There will be multiple programmable and modifiable parameters for each dApp. They could theoretically just use the LayerZero endpoints but a different Relayer to the stock LayerZero ones, and a different Oracle to Chainlink.
Quoting Primo from the discord
dApps could specify their own number of confirmations required on chain A before sending information to chain B (thereby increasing security/getting closer to ‘finality’ but slowing the cross-chain action).
There is a presumption that LayerZero will eventually tokenise. The protocol will likely have a staking element to its operations with potential slashing (loss of staked ZRO tokens) for bad actors/malicious behaviour from the Relayers. This is all conjecture, as there has been no confirmation from the team.
Chainlink CCIP: Cross-Chain Interoperability Protocol
CCIP was announced in August 2021 during the now annual Chainlink SmartCon event by the CEO and co-founder Sergey Nazarov. In addition to this, the primary source of information is the official Chainlink site.
Additionally, Aylo produced a fantastic thread on twitter which summarises CCIP and the value proposition nicely.
CCIP will fit into the wider off-chain middleware infrastructure that Chainlink have been building since 2017 and will take advantage of pre-existing innovations including off-chain reporting (OCR) and Decentralised Oracle Networks (DONS) to enable high throughput off-chain computations, beyond simple Oracle functions.
Much of what we know of CCIP thus far is discussed by Ben Chan in the video below, and also provides foundational knowledge regarding the current Chainlink infrastructure relating to this.
Cross-Chain Interoperability Protocol (CCIP) provides a universal, open standard for developers to build secure services and applications that can send messages, transfer tokens, and initiate actions across multiple networks.
CCIP will include all the functions discussed above in relation to LayerZero, including a programmable token bridge to allow similar dApps to Stargate Finance to be built out.
The additional innovation with CCIP, as mentioned in the YouTube links above, is the creation of ‘Hybrid Smart Contracts’ which will enable both on-chain and off-chain smart contracts to work together, in conjunction with cross-chain execution.
The CCIP equivalent to LayerZero endpoints are called ‘messaging router smart contracts’ which from here on I will refer to as MRSCs.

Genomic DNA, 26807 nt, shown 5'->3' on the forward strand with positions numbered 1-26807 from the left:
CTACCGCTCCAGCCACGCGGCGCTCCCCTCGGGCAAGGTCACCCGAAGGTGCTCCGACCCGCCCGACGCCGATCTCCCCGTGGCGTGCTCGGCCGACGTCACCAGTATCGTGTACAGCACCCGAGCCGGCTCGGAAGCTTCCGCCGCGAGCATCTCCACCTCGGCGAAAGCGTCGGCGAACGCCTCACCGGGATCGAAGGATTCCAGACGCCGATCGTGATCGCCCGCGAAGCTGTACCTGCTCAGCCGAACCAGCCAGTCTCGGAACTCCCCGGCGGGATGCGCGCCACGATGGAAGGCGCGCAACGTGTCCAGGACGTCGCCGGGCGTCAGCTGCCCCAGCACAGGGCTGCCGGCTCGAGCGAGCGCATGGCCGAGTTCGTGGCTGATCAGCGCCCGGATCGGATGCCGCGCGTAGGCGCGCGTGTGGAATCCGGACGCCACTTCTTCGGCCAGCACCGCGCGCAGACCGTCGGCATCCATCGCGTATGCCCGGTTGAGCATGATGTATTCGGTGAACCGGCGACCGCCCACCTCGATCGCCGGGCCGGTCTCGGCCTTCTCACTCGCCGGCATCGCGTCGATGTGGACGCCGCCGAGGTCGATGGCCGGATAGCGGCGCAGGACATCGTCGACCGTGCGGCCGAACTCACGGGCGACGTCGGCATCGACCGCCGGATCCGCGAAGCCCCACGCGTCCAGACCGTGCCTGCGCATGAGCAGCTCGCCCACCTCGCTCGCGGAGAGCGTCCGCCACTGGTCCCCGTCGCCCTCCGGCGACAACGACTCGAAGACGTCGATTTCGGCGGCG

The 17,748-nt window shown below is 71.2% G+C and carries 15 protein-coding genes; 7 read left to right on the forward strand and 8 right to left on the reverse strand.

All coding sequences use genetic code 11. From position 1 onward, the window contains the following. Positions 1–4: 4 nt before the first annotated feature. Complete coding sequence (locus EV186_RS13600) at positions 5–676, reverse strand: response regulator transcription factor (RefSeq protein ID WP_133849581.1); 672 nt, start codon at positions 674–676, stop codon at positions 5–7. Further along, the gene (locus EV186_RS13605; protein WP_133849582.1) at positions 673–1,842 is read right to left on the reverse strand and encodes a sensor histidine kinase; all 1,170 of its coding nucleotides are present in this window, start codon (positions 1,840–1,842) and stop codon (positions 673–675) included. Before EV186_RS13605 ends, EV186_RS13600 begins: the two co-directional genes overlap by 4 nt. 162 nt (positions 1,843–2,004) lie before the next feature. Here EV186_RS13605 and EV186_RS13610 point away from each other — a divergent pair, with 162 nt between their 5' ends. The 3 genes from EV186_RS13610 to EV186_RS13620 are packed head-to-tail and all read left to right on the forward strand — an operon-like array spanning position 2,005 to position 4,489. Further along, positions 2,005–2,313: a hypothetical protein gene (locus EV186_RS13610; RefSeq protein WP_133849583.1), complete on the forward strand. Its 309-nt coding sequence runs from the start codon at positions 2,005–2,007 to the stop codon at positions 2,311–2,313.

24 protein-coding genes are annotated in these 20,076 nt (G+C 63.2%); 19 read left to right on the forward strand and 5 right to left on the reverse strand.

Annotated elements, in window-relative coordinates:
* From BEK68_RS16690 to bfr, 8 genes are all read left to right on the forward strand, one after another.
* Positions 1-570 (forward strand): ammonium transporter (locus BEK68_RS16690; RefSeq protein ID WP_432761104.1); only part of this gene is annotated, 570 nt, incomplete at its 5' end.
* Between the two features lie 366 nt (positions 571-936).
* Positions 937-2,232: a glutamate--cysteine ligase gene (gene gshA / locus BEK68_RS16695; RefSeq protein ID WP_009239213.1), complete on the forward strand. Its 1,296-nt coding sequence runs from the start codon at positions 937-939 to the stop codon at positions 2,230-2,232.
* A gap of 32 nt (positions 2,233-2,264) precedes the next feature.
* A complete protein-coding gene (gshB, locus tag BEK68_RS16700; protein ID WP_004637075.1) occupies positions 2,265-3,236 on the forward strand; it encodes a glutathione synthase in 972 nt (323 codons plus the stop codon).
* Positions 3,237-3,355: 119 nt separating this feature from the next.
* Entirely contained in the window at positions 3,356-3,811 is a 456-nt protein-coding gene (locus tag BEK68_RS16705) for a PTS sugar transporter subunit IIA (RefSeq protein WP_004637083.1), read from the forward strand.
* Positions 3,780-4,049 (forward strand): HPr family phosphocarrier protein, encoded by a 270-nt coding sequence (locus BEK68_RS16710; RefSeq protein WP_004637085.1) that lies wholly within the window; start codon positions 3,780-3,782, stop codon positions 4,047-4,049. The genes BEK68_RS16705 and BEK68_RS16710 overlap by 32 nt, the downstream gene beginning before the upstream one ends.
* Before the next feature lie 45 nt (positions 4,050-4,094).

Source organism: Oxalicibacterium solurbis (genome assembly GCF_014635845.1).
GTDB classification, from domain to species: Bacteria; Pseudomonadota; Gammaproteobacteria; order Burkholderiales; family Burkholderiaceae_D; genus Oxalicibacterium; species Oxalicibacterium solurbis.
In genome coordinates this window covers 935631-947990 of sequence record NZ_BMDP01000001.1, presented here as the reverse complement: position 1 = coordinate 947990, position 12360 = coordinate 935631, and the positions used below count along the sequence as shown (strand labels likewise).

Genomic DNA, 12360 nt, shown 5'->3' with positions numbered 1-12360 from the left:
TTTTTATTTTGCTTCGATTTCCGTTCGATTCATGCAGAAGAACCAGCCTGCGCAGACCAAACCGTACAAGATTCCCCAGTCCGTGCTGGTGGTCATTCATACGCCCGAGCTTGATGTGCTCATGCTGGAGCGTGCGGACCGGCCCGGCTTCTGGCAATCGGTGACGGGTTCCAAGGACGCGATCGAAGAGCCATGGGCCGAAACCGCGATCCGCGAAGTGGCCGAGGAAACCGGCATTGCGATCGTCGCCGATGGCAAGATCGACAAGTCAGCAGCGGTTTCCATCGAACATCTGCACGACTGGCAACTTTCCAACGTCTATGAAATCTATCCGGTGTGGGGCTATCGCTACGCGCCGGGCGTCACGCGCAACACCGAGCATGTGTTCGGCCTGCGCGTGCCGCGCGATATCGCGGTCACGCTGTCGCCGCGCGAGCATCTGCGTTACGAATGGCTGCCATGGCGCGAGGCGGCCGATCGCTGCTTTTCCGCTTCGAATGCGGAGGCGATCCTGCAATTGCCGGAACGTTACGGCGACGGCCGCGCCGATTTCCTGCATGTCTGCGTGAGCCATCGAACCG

In CCIP there is not a significant differentiation between Relayer and Oracle functions. Both are done by the Chainlink DONS which must agree information matches and is accurate, before passing information on from chain A (through MRSCs) to chain B (through MRSCs). In my humble opinion, this is no less secure, and in fact potentially more secure than the LayerZero design, as things stand, and I will discuss this later.
In addition to the functions which are similar to LayerZero, CCIP will have the Anti-Fraud Network, as discussed by Ben in the above presentation. This will be a separate set of nodes to those processing cross-chain transactions which will monitor for discrepancies and pause the smart contract function if something inconsistent is detected between executed transaction messages and the state of chain A in a transaction.
This can be considered an additional layer of security on top of what is comparable on LayerZero.
Unfortunately beyond what I’ve stated, the rest would be inference and conjecture as CCIP is yet to go live and documents regarding its implementation are not yet available. The presumption is that the Anti-Fraud Network nodes will have similarly high levels of decentralisation to current DONs/the DONs acting as the traditional Oracle and Relayer for the cross-chain transactions.
The other major presumption within the community is that explicit staking will go live alongside/very near the time of CCIPs release. It would strengthen economic incentives for the node operators to work correctly and potentially institute slashing for bad actors.
All of this is yet to be clarified or corroborated officially by the team, who are notorious for playing their cards close to their chest and dropping releases out of nowhere.